The browser will prevent stuff, popups, downloads etc. So as along as people don't enter personally identifiable (aka PII) things or install stuff or download stuff, its generally all good, no need to be that paranoid.
I'm going to have to disagree. I see lots of drive-by download sites and watering hole sites in our threat intelligence feed at work. The bad guys don't attack the browser so much as the helper application such as Flash, Acrobat, Java, etc. which are independent of the browser. By default, most popular browsers allow these apps to run automatically, though there is usually a "click to play" setting which can be enabled by the user.

Also, if the attacker can get a target to download a malicious Word doc or executable file, that's a whole other vector. Most people do not know the distinction between staying on a web page and "you need to download and run this file to see this video".

As for AV, we just analyzed a malicious Word doc a couple days ago that was only detected by 2 out of 57 AV engines on Virus Total, and both the detecting engines were from the same company so really only one AV manufacturer detected it. I would not recommend to run without AV, but it's certainly not as effective as most people think it is. We regularly see systems that are infected and have up-to-date AV signatures, firewall, and intrusion prevention filters enabled.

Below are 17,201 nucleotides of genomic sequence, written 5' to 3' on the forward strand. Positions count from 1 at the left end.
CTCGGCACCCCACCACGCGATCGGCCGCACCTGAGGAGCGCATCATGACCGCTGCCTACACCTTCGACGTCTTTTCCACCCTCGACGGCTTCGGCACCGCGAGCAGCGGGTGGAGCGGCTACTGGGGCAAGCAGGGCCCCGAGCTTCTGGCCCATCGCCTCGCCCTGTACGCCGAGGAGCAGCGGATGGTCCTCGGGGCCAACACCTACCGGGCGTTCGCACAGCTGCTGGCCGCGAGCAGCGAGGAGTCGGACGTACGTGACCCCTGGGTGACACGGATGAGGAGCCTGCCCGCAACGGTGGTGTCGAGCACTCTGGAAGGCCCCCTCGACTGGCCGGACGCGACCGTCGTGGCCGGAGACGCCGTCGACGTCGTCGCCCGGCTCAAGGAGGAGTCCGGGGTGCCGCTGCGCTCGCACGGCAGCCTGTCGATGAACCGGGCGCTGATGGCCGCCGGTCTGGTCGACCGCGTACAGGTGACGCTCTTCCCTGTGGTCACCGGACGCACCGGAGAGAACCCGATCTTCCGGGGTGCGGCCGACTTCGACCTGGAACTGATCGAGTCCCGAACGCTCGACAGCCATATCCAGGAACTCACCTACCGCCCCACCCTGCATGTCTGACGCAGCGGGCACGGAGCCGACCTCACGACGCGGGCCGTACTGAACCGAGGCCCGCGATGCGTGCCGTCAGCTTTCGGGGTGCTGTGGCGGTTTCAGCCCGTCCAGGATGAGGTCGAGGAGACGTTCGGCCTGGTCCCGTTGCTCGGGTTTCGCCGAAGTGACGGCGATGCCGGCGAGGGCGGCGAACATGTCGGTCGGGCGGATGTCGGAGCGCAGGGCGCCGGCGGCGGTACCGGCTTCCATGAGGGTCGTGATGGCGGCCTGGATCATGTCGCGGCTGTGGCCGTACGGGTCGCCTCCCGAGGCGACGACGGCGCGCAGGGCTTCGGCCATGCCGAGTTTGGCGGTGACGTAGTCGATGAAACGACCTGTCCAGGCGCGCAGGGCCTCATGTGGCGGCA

For this particular link, I did scan the OP's link with VirusTotal and URLQuery and there were no alerts, so it appears to be safe. But people should be VERY skeptical of clicking on links and especially when they're behind shortening service which you can't easily tell where it's going to take you. Personally, I would not have clicked on it.
 

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With these two posts, you kind of set yourself up as a security specialist. That being said, is the OP legitimate? Is it safe to click and answer the survey?
I can't answer that question definitively without doing a complete investigation which is not worth it to me. Think of the liability I would incur if I answered that question in a positive way and it turned out to be malicious website. If you really want to take part in the survey, use a public computer at a library or somewhere like that. As far as I'm concerned, it isn't worth it. Just note that I've seen many cases where an insidious little virus or spy bot entered a computer system from an innocuous appearing website and never detected for months or years long after the damage has been done.